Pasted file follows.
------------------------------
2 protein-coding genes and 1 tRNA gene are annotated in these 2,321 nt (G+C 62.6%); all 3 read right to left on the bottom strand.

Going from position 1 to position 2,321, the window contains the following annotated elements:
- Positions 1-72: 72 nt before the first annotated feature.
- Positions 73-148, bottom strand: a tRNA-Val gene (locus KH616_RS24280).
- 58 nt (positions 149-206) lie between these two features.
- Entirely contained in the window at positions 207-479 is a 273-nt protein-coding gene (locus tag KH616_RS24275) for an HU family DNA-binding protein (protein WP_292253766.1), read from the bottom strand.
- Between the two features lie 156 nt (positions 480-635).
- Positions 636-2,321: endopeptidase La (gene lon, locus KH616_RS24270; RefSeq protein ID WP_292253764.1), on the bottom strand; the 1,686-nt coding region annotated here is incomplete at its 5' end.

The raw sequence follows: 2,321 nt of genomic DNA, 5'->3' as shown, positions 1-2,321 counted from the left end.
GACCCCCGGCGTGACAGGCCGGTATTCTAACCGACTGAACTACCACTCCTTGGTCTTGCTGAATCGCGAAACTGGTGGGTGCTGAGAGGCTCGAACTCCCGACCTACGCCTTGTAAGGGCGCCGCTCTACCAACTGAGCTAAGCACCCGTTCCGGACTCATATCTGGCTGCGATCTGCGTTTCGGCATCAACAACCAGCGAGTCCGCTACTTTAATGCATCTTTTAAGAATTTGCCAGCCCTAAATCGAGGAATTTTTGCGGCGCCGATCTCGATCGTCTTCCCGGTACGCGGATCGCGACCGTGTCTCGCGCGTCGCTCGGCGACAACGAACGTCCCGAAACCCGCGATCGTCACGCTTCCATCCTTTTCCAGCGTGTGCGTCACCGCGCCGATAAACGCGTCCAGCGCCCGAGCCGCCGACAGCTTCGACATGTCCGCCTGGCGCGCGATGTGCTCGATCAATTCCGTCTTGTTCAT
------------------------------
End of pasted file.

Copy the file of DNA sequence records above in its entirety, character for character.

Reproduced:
2 protein-coding genes and 1 tRNA gene are annotated in these 2,321 nt (G+C 62.6%); all 3 read right to left on the bottom strand.

Going from position 1 to position 2,321, the window contains the following annotated elements:
- Positions 1-72: 72 nt before the first annotated feature.
- Positions 73-148, bottom strand: a tRNA-Val gene (locus KH616_RS24280).
- 58 nt (positions 149-206) lie between these two features.
- Entirely contained in the window at positions 207-479 is a 273-nt protein-coding gene (locus tag KH616_RS24275) for an HU family DNA-binding protein (protein WP_292253766.1), read from the bottom strand.
- Between the two features lie 156 nt (positions 480-635).
- Positions 636-2,321: endopeptidase La (gene lon, locus KH616_RS24270; RefSeq protein ID WP_292253764.1), on the bottom strand; the 1,686-nt coding region annotated here is incomplete at its 5' end.

The raw sequence follows: 2,321 nt of genomic DNA, 5'->3' as shown, positions 1-2,321 counted from the left end.
GACCCCCGGCGTGACAGGCCGGTATTCTAACCGACTGAACTACCACTCCTTGGTCTTGCTGAATCGCGAAACTGGTGGGTGCTGAGAGGCTCGAACTCCCGACCTACGCCTTGTAAGGGCGCCGCTCTACCAACTGAGCTAAGCACCCGTTCCGGACTCATATCTGGCTGCGATCTGCGTTTCGGCATCAACAACCAGCGAGTCCGCTACTTTAATGCATCTTTTAAGAATTTGCCAGCCCTAAATCGAGGAATTTTTGCGGCGCCGATCTCGATCGTCTTCCCGGTACGCGGATCGCGACCGTGTCTCGCGCGTCGCTCGGCGACAACGAACGTCCCGAAACCCGCGATCGTCACGCTTCCATCCTTTTCCAGCGTGTGCGTCACCGCGCCGATAAACGCGTCCAGCGCCCGAGCCGCCGACAGCTTCGACATGTCCGCCTGGCGCGCGATGTGCTCGATCAATTCCGTCTTGTTCAT